Tag Archives: sport

Over the hill

The 7th was a par 5. A long par 5 at that. If they’d let you have a par 6 it would have been a par 6.

Anyway, I teed off and hit a lovely ol’ shot. Straight down the fairway. Geoff followed. Landed in the rough about 45 yards from me.

No change there.

Shot 2 just about got us both over the hill. It was a real blind shot. The crest was such that you always have to wait for the bell to ring before you play.

Someone should have told the jokers behind us.

Poor old Geoff.

david-stewart

Submitted for Friday Fictioneers photo prompt. See if you can write a piece of flash fiction in 100 words.

 

 

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Thumbs as fit as fiddles

I long to play some football, my circle isn’t interested in that sort of thing and the extended ring to which I once belonged is now a fading memory; my waistline, in contrast, is an ever expanding reality.

My thumbs are as fit as fiddles – if fiddle thumbs were a thing, they’d be challenging in all sorts of competitions, winning little fiddle thumb trophies and signing autographs for fiddle thumb fans from all four corners of the world.

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Sunday

From college this week. Set a scene at someone’s house just before they come home. 100 words.

The Sport

The creaky, cracked, black, faux leather sofa was where he kept it. Always the left hand side and never the right. Sometimes it was under the heavy seat cushion but today only a handful of grey fluff and a 5 pence piece was to be found. This was placed carefully on the  heavily polished “not-quite-pine” pine coffee table. The polish unable, it seemed, to shift the decades old coffee ring.

My hand reached under the sofa and into hiding place number two. My palm rubbed against the faded red carpet. My finger tips brushed against the cheap newspaper. The sound of a key clanked into the lock and turned.

“We’re back….”

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Sports Day for grown ups

The games that can’t be named (or Sports Day for grown ups) is almost here. Olympic lanes are now open on some of the stretches of roads in and around London and rush hour traffic gets just that little bit more irritating.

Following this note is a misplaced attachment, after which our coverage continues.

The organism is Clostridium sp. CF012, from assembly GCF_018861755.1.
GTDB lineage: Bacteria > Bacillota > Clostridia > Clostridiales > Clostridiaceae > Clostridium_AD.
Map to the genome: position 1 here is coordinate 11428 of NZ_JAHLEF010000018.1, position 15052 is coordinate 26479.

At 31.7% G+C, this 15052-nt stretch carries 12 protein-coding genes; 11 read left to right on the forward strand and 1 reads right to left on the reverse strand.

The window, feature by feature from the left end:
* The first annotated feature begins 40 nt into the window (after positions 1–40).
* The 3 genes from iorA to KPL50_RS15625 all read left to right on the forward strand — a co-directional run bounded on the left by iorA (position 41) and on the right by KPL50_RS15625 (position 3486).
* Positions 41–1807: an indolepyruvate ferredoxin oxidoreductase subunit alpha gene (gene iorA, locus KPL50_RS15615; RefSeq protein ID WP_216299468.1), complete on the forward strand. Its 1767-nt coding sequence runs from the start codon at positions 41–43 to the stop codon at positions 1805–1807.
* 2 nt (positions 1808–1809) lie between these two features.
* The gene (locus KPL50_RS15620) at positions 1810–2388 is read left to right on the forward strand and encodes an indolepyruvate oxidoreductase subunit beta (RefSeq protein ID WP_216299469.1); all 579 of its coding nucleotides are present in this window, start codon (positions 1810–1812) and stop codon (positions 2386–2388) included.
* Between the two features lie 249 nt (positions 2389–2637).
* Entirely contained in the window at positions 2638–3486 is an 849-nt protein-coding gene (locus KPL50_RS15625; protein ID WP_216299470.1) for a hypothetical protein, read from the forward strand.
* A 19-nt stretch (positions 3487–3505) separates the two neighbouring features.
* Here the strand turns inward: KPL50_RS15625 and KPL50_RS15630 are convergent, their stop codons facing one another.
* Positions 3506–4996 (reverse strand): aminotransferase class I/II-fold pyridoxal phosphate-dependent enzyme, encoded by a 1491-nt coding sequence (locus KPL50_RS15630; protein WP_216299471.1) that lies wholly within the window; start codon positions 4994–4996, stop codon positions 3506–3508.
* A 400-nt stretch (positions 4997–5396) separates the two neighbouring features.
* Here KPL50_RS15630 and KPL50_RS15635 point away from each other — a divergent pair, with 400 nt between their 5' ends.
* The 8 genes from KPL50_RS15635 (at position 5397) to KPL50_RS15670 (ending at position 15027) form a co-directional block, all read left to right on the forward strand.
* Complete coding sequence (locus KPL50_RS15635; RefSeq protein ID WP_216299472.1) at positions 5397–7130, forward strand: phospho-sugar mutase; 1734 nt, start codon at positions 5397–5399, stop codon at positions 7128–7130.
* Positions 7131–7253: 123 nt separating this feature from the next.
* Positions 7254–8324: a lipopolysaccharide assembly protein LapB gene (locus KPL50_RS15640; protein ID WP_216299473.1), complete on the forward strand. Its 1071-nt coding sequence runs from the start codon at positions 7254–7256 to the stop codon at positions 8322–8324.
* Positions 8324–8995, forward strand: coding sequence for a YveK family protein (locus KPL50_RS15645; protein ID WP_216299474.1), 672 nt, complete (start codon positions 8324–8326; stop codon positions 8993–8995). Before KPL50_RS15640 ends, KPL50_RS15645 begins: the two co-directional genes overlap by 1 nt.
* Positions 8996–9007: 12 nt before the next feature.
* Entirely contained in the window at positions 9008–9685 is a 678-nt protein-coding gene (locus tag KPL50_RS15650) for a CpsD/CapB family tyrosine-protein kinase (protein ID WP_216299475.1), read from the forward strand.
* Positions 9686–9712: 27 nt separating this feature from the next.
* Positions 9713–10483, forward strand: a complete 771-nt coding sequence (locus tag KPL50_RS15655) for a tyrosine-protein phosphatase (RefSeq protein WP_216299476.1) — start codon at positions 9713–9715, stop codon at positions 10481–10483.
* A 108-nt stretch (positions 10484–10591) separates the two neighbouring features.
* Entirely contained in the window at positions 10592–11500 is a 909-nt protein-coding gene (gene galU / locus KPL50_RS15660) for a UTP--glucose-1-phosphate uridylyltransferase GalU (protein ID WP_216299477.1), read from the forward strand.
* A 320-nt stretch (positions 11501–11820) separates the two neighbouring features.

Sports day comes with much fanfare and a lot of pomp and ceremony (and we do love a bit of pomp and ceremony). Excitement for millions, but equally there are plenty of people that forecast much doom and gloom ahead. Is it good for the country? What will happen to the infrastructure once the 18 days of sport are over? What effects will this have on the Eastenders schedule?

Me, I’m not too fussed either way. Athletics (running) doesn’t exactly set my world on fire, but the fascination with the torch relay does have me intrigued. I don’t know why, but I always had it in my head that this ceremonious trek was a predetermined route direct from Greece to the chosen location. In my head it was like that scene in Forrest Gump, where he “just kept runnin'”.

But it’s not like that, is it.

What it seems to be, in true Engl… sorry, British fashion, is a chance for celebs to go on a bit of a paparazzi jog around town centres and cities followed by a cavalcade of well wishers and flag wavers. The torch, for several parts of the journey has even been stowed away in a van or at best, hidden under a brolly.

The route (at first glance at least) looks like it’s been designed by some of this countries greatest town planners. You know the sort of people. The ones that put speed bumps just where you don’t want them, and design one way systems that would make Ikea scratch it’s collective head.

A quick stroll along the pit straight at Brands Hatch, a go on the London Eye and it even popped on the tube. The torch doesn’t represent the Olympic Gods, it represents the common garden tourist, but you know what… that’s ok. It all feels very British. I’m fully expecting to see the torch sitting on a park bench having just stepped off a London bus, sipping a cup of tea with a bag of royal postcards by it’s side and pigeons at it’s feet…

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